Do not routinely treat gastroesophageal reflux disease (GORD) in infants with acid suppression therapy.
Gastroesophageal reflux is common in preterm infants, infants and children and uncomplicated gastroesophageal reflux typically does not require medical therapy. However, gastroesophageal reflux may evolve into gastroesophageal reflux disease (GORD), a condition where the persistent leaking of stomach contents back into the oesophagus results in heartburn and other troublesome symptoms. Proton pump inhibitors (PPI) are sometimes prescribed in cases of GORD to achieve a pronounced and long-lasting reduction of gastric acid production.
However, numerous randomised controlled trials have concluded that PPIs are no more effective than placebo in treating GORD in infants, though there is some evidence (of moderate quality) of their effectiveness in treating GORD in older children. Moreover, there is still a paucity of trials confirming the long term safety of PPI use in children more generally while there is considerable evidence that PPIs have significant negative side effects such headache, diarrhoea, constipation, nausea, increased rates of infection and increased rates of food allergy.
- Davidson G, Wenzl TG, Thomson M, et al. Efficacy and safety of once-daily esomeprazole for the treatment of gastroesophageal reflux disease in neonatal patients. Journal of Pediatrics 2013; 163(3):692-8.
- Tighe M, Afzal NA, Bevan A, et al. Pharmacological treatment of children with gastro-oesophageal reflux. Cochrane Database of Systematic Reviews 2014; 11:CD008550.
- van der Pol RJ, Smits MJ, van Wijk MP, et al. Efficacy of proton-pump inhibitors in children with gastroesophageal reflux disease: a systematic review. Pediatrics 2011; 127(5):925-35.
The Paediatrics & Child Health Division (PCHD) formed a group of interested Fellows to comprise a General Paediatrics EVOLVE Working Group. A review of low-value practices relevant to general paediatrics was conducted drawing on lists published by Choosing Wisely US and Canada, contributions to Choosing Wisely Australia by other medical colleges and published EVOLVE lists developed by other specialties in order to identify low-value practices of relevance while avoiding duplicating the mention of practices already identified in other EVOLVE lists. Based on this review, the Working Group shortlisted 15 items for further consideration.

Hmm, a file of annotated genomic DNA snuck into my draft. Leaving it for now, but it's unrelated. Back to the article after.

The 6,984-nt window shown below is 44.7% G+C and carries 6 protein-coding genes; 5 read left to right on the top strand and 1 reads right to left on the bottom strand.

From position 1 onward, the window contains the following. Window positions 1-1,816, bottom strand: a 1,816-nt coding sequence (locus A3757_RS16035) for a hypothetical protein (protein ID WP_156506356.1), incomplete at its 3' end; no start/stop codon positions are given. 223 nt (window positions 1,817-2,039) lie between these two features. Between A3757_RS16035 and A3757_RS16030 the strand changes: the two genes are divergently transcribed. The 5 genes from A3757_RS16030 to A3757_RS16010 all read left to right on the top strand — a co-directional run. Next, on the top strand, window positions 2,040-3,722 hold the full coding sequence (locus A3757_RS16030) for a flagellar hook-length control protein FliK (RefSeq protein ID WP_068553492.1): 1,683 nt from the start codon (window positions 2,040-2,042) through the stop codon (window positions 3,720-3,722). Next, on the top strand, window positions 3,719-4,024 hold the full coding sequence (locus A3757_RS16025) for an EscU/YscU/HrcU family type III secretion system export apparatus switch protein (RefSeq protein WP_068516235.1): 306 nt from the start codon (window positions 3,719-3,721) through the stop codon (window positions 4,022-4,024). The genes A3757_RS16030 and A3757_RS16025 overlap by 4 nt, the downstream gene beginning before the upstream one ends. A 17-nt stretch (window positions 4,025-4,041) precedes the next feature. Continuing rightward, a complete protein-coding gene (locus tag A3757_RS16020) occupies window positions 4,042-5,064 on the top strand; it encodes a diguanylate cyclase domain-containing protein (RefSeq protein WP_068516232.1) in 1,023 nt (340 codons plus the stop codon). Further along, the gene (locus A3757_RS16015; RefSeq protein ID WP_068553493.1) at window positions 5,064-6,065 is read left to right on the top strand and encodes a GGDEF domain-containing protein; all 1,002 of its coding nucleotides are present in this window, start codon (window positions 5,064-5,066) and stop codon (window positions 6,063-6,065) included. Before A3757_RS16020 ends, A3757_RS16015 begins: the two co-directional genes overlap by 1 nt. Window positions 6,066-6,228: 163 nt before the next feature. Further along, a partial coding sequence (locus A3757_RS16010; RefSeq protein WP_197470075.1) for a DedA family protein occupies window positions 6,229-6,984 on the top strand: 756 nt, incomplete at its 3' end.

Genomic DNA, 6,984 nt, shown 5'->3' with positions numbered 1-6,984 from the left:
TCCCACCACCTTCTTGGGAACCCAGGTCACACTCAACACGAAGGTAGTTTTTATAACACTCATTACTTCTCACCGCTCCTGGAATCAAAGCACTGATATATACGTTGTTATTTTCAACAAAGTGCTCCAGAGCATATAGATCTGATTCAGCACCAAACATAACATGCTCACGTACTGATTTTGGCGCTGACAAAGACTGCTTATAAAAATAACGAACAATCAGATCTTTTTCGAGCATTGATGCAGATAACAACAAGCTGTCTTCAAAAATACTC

These 15 items were then reviewed and discussed by participants at a workshop held at the RACP Annual Congress 2016. Following these deliberations, the list was further narrowed down to 10 items. These 10 items were incorporated into an online survey which also summarised the recent evidence on each of these items. A link to the survey was distributed to all Fellows and advanced trainees of the RACP Paediatrics & Child Health Division.
Survey respondents were asked whether they agreed, disagreed or were unsure about whether each item was undertaken in a significant number of paediatric patients, whether there was good evidence that the item should be undertaken less often and whether reducing use of the item was important in terms of reducing harm and/or costs to the healthcare system. Each item was assigned a score based on respondents’ answers to these three questions on each item. There were 269 respondents representing a survey response rate of approximately 22 per cent. The five highest scoring items were selected to be on this ‘top-five’ list.
- 1 Do not routinely prescribe oral antibiotics to children with fever without an identified bacterial infection
- 2 Do not routinely undertake chest X-rays for the diagnosis of bronchiolitis in children or routinely prescribe salbutamol or systemic corticosteroids to treat bronchiolitis in children
- 3 Do not routinely order chest X-rays for the diagnosis of asthma in children
- 4 Do not routinely treat gastroesophageal reflux disease (GORD) in infants with acid suppression therapy.
- 5 Do not routinely order abdominal X-rays for the diagnosis of non-specific abdominal pain in children